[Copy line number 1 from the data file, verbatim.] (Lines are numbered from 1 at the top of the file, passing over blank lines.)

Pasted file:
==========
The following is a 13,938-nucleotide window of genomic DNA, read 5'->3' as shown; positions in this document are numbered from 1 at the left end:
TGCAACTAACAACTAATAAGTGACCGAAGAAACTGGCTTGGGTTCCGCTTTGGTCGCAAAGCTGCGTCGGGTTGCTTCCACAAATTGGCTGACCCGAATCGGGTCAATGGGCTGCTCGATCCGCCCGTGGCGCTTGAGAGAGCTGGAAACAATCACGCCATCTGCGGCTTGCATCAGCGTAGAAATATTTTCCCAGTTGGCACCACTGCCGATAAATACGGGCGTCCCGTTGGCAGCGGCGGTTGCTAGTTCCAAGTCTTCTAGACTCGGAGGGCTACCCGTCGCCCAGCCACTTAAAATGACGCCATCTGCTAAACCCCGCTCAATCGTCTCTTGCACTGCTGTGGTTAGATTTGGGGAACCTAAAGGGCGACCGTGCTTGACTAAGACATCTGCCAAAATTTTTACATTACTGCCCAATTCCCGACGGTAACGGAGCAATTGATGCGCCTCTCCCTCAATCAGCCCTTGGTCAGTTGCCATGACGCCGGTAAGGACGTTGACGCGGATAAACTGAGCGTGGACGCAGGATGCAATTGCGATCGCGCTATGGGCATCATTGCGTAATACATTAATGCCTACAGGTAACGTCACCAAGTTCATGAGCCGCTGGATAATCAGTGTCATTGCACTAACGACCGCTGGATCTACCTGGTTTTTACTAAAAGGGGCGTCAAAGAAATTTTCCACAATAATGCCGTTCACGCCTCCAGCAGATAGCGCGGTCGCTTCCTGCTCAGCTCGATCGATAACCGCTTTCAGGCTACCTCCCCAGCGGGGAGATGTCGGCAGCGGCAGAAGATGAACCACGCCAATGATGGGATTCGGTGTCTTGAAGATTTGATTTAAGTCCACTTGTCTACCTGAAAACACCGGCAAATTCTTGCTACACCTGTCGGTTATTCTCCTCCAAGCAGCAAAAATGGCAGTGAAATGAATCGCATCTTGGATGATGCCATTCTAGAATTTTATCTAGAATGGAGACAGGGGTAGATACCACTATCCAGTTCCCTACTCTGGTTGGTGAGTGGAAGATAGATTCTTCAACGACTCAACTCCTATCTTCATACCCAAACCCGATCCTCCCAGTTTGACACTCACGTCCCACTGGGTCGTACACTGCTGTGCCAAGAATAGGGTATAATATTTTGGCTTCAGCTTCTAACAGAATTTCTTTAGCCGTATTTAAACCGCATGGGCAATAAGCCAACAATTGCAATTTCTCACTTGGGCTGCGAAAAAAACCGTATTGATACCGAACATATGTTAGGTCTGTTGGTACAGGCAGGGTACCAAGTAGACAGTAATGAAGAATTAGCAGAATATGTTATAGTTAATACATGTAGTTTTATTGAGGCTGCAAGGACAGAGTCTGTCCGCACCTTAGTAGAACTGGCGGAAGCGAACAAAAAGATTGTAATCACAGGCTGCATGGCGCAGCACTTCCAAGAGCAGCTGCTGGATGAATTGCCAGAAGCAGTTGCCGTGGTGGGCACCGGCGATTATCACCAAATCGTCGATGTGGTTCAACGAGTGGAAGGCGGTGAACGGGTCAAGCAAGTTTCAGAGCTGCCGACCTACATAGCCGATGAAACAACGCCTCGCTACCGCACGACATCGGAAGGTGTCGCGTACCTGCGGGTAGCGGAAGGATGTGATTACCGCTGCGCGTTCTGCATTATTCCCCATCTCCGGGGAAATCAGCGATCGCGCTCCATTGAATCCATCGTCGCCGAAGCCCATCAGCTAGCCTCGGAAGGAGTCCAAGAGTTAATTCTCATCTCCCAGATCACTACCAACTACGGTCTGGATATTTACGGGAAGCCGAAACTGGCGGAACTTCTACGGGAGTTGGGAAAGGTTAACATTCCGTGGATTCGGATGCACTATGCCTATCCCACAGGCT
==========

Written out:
The following is a 13,938-nucleotide window of genomic DNA, read 5'->3' as shown; positions in this document are numbered from 1 at the left end: